Friday, July 13, 2007
African Logging Decimating Pristine Forests, Report Warns
June 7, 2006—Logging roads are being built faster than ever through central Africa's dense tropical forests, which are considered among the world's most pristine, according to a new study.
Scientists used satellite data to map logging activity between 1976 and 2003 in six central African countries: Cameroon, Central African Republic, Equatorial Guinea, Gabon, Republic of the Congo, and the Democratic Republic of the Congo (DRC).
The results, pictured here, show that new logging roads (red) are penetrating deep into approved logging areas (gray) while also cutting close to, and sometimes through, protected forests (dark green).
"It's the first time we have this high-resolution view of what's going on in the region," said Nadine LaPorte of the Woods Hole Research Institute in Falmouth, Massachusetts, who led the research.
Her team's study will be published in tomorrow's issue of the journal Science.
The roads were densest in Cameroon and Equatorial Guinea, the study showed. But the fastest changing area was in northern Republic of the Congo, where the rate of road construction has nearly quadrupled in 30 years.
"Things are changing fast as logging companies move into new areas," LaPorte said.
Giant mahogany trees lie alongside a logging road in northern Republic of the Congo.
African Logging Decimating Pristine Forests, Report Warns
for National Geographic News
June 7, 2007
Industrial logging is increasingly gobbling up Africa's tropical forests, satellite data shows (see pictures).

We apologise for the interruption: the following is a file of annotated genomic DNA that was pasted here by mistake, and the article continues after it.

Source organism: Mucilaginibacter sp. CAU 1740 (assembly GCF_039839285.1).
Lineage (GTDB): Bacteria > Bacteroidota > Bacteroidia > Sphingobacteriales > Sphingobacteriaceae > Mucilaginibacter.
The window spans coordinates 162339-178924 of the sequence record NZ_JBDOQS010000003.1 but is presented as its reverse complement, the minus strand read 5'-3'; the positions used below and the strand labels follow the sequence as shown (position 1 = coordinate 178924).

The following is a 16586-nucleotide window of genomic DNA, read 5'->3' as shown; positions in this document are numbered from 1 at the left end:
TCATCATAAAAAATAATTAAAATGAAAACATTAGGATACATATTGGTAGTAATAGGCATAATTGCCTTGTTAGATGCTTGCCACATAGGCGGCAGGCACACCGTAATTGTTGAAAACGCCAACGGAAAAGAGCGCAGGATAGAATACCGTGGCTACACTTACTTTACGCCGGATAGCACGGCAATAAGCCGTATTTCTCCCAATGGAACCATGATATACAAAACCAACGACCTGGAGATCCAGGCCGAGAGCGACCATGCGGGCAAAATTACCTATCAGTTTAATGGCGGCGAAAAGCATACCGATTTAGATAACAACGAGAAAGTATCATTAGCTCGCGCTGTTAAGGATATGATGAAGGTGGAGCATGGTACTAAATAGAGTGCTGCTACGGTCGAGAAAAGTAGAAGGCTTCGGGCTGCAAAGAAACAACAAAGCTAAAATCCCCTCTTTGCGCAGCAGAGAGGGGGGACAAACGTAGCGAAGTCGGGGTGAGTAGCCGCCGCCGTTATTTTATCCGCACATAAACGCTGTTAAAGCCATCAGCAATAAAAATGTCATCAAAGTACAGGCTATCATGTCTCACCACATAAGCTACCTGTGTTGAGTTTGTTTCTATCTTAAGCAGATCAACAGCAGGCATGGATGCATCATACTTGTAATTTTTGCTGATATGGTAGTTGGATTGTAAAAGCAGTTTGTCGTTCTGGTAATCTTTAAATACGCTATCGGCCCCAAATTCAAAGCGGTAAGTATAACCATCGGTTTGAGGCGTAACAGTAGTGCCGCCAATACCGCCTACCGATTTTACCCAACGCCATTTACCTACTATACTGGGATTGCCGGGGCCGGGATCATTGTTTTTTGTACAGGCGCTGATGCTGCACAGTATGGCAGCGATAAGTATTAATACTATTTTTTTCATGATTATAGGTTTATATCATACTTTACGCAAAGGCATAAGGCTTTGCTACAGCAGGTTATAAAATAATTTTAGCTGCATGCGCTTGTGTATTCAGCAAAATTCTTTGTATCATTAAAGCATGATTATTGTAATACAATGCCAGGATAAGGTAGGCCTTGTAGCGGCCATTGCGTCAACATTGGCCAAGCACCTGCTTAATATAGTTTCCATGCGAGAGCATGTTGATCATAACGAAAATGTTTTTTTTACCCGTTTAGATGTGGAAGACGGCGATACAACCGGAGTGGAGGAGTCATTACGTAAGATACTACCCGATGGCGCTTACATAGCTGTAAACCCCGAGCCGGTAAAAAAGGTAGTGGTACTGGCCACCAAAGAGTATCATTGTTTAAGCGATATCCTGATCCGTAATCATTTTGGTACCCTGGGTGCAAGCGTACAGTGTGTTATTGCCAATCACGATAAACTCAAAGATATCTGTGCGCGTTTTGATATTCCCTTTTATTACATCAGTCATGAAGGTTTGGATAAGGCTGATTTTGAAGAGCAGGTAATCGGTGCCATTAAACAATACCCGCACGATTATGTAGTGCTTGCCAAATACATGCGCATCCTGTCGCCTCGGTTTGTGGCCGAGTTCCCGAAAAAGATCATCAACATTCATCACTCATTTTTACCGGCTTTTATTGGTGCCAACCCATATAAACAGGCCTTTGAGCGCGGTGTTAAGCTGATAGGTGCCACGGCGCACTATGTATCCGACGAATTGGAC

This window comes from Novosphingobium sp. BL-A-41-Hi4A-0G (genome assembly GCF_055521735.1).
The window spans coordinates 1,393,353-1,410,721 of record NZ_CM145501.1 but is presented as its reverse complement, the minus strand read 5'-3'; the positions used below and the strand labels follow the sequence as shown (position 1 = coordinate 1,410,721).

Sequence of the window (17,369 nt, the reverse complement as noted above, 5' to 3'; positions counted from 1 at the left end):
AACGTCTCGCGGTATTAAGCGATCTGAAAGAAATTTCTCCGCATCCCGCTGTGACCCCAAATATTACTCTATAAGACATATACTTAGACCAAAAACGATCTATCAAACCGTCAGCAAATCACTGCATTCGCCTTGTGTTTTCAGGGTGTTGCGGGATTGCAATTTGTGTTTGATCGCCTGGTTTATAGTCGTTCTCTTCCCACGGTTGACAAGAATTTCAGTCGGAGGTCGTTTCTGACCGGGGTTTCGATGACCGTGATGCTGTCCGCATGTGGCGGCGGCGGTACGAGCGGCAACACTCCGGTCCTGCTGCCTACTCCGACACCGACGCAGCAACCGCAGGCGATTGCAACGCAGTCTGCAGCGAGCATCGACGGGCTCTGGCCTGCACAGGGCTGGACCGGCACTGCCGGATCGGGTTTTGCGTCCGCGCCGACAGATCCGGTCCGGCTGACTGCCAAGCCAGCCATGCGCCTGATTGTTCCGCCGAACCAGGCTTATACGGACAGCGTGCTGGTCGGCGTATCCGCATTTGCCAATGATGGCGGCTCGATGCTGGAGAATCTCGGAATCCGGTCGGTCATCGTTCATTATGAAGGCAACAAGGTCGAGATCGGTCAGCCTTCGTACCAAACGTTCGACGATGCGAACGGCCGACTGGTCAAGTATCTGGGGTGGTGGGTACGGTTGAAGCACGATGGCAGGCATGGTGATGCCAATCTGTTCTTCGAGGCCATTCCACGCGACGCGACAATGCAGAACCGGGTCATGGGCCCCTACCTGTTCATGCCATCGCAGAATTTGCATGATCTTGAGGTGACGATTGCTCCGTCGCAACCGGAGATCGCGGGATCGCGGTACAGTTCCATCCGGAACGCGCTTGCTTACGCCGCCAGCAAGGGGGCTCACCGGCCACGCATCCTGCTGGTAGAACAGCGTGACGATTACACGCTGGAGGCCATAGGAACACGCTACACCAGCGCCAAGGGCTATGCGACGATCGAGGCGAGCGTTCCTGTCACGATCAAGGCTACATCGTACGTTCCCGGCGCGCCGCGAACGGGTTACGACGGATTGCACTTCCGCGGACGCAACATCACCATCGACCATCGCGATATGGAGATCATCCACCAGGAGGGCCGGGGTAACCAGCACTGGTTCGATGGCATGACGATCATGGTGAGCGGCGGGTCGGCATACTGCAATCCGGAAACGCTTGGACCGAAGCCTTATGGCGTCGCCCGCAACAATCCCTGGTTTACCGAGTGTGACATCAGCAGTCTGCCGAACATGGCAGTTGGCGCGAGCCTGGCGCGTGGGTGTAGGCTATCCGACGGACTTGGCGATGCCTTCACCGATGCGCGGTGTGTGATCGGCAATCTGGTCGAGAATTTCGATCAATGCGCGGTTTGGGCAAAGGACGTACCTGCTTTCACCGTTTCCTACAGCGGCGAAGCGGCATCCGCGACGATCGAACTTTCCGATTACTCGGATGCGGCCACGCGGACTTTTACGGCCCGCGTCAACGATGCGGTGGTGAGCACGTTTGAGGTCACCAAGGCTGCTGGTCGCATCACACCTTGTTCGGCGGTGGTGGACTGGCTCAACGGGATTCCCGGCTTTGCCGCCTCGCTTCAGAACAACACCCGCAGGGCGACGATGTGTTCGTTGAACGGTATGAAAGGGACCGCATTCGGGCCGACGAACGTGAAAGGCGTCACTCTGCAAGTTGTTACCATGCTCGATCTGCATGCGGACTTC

Researchers studied 300 satellite images covering more than 1.5 million square miles (4 million square kilometers) to track the expansion of logging roads from 1976 to 2003.
The data suggests that 30 percent of forests in six central African countries are under ownership of private logging companies. Logging is the most extensive form of land use in the region.
In contrast, about 12 percent of the forests are set aside for conservation.
The new study represents the first comprehensive satellite mapping of central Africa's dense and humid forests.
(See related: "Aerial Survey Documents Africa's Last Wild Places" [August 17, 2005].)
"This is the first time we've been able to see how vast the imprint of the logging is on the landscape," said study lead author Nadine LaPorte, director of the Africa program at the Woods Hole Research Center in Falmouth, Massachusetts.
Inroads for Logging
Central Africa's tropical forests have long been considered among the most pristine on Earth.
However, there are now more than 230,000 square miles (600,000 square kilometers) of forest under logging concessions in six central African countries: Cameroon, Equatorial Guinea, Gabon, Republic of the Congo, Central African Republic, and the Democratic Republic of the Congo (see a map of the region).
The researchers mapped more than 32,000 miles (52,000 kilometers) of logging roads within this region. They found that logging roads account for 38 percent of the length of all roads in the area studied.
In the Republic of the Congo, the total length of logging roads is two times that of the national roads, LaPorte said.
The highest logging-road densities were found in the coastal nations of Cameroon, Equatorial Guinea, and Gabon.
Historically most of the logging in Africa is for export, LaPorte said, so the practice is often done close to the coastline and the ports.
Logging in Cameroon has extended inland in recent decades after the earlier harvesting of coastal forest, she added.
Most of the logging in central Africa focuses on high-value trees like mahogany that are exported for use in furniture in Europe and Asia.
In contrast, most of the wood in Brazil's Amazon forest is used domestically.